I have the feeling that we are in our second day of summer. Summer arrived in the Upper Midwest on the first day of June, according to meteorologists who remind us that this day marks the beginning of what is historically the warmest 92 days of the year.

We all can feel that the pace of life has slowed down a bit. June 1 brings with it the sense of completion. Yes, the school year is over — or nearly so — and same with graduations. At the same time, woodlands also are thick with lush new leaves, the migrating birds have returned, and the daylight hours are lengthened. Let summer begin!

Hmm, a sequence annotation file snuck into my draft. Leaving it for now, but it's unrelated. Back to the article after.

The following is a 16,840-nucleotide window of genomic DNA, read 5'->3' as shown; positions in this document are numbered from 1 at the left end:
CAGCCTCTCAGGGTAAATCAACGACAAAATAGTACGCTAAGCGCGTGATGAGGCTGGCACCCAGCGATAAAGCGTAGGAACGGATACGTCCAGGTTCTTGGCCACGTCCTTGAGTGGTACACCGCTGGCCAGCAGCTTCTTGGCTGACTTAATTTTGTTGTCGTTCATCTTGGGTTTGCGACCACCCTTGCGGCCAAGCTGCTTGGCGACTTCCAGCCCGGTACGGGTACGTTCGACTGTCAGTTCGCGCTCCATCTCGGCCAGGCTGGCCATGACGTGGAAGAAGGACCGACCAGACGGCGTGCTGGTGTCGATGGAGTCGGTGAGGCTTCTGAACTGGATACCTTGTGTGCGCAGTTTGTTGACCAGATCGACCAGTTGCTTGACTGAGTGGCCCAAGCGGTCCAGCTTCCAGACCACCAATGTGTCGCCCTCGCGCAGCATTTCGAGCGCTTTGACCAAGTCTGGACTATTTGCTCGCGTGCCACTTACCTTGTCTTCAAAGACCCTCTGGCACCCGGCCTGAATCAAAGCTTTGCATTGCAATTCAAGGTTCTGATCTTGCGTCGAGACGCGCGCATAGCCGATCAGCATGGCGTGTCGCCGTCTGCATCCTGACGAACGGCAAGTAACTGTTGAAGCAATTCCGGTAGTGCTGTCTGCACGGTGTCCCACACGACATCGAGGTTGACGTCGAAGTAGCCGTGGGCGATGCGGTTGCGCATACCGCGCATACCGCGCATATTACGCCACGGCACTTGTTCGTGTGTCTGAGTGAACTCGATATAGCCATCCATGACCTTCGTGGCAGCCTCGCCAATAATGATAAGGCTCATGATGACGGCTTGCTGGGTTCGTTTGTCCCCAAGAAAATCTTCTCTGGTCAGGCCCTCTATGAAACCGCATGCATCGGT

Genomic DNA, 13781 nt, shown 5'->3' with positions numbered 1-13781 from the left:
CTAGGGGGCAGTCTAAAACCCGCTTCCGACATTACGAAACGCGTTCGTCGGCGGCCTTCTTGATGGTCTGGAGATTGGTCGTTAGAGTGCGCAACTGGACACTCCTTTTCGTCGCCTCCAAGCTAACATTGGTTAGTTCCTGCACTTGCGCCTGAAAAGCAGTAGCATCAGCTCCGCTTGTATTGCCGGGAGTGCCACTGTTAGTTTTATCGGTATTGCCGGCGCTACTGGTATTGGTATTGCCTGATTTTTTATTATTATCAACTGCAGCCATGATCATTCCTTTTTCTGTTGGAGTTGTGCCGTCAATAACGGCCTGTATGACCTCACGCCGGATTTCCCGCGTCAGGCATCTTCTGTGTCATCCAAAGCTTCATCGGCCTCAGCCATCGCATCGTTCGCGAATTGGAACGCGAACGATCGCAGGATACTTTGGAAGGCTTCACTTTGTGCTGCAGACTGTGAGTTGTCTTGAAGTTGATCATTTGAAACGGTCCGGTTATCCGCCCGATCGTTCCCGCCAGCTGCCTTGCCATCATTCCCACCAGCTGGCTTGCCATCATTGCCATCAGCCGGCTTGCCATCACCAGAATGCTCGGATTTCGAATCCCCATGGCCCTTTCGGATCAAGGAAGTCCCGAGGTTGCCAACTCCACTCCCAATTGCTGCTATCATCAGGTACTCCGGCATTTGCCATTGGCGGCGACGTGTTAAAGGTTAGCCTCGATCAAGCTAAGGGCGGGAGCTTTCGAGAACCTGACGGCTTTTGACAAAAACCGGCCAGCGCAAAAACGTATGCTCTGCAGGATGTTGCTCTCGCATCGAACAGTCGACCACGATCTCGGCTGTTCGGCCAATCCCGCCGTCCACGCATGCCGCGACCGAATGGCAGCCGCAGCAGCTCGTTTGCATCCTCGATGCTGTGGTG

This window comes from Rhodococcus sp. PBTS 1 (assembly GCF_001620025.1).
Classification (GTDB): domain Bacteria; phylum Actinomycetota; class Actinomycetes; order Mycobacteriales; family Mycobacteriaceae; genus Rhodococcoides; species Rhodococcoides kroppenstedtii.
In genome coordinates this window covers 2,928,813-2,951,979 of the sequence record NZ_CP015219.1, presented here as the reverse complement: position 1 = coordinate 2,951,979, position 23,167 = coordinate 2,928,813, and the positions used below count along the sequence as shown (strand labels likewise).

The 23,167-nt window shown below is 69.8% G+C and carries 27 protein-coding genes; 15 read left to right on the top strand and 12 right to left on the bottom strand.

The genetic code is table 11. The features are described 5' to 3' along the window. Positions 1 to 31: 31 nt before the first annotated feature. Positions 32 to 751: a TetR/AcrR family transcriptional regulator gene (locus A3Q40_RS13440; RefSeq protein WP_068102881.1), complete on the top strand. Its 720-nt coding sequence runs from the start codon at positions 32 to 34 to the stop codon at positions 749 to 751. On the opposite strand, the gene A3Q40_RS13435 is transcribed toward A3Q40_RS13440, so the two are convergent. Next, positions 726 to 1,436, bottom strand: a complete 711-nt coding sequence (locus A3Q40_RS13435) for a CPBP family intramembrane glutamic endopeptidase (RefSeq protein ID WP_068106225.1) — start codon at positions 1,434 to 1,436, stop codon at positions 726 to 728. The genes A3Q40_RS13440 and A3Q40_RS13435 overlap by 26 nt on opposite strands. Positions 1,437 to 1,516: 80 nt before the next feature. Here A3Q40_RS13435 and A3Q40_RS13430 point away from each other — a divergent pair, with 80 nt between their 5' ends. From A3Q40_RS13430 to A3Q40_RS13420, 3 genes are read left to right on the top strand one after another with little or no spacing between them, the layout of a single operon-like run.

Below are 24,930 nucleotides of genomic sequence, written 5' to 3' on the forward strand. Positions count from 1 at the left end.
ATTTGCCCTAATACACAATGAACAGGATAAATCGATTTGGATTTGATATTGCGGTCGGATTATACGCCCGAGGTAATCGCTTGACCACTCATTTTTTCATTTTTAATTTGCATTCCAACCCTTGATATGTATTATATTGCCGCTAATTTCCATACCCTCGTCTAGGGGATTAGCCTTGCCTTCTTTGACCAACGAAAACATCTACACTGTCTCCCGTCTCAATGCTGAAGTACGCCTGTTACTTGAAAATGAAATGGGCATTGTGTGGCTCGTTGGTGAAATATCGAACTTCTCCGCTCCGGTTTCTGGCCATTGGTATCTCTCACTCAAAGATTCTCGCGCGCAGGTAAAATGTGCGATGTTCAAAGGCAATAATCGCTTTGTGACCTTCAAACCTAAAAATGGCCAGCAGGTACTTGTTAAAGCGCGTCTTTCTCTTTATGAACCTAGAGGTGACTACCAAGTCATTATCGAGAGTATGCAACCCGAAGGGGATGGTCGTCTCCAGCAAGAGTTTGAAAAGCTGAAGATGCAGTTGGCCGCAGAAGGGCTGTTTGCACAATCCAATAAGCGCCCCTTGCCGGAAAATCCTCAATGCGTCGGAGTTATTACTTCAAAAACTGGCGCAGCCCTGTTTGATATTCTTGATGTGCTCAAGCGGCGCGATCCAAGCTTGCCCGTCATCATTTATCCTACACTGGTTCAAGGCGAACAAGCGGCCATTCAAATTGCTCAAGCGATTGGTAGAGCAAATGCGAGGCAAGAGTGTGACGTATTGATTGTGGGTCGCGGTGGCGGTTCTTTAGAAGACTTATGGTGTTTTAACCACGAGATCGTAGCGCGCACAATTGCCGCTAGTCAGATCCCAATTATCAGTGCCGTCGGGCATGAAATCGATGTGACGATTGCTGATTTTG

The sun is high in the sky in June, and each acre of land here in Minnesota is receiving more radiant energy than in equatorial South America or Africa. The long hours of sunlight promote nesting behavior in birds, including the Baltimore orioles, purple martins, tree swallows and warblers. Clutches of newly hatched wood duck ducklings jump from their nest boxes. Canada geese and trumpeter swans begin to shed flight feathers.

White water lilies start to bloom on quiet waters. Blue flag, a native Minnesota iris, is flowering in wetlands, and tall bearded irises continue to be showy in gardens. Double peonies have large scented flowers. Honeybees forage on white Dutch clover blossoms on lawns.

Jim Gilbert has taught and worked as a naturalist for 50 years.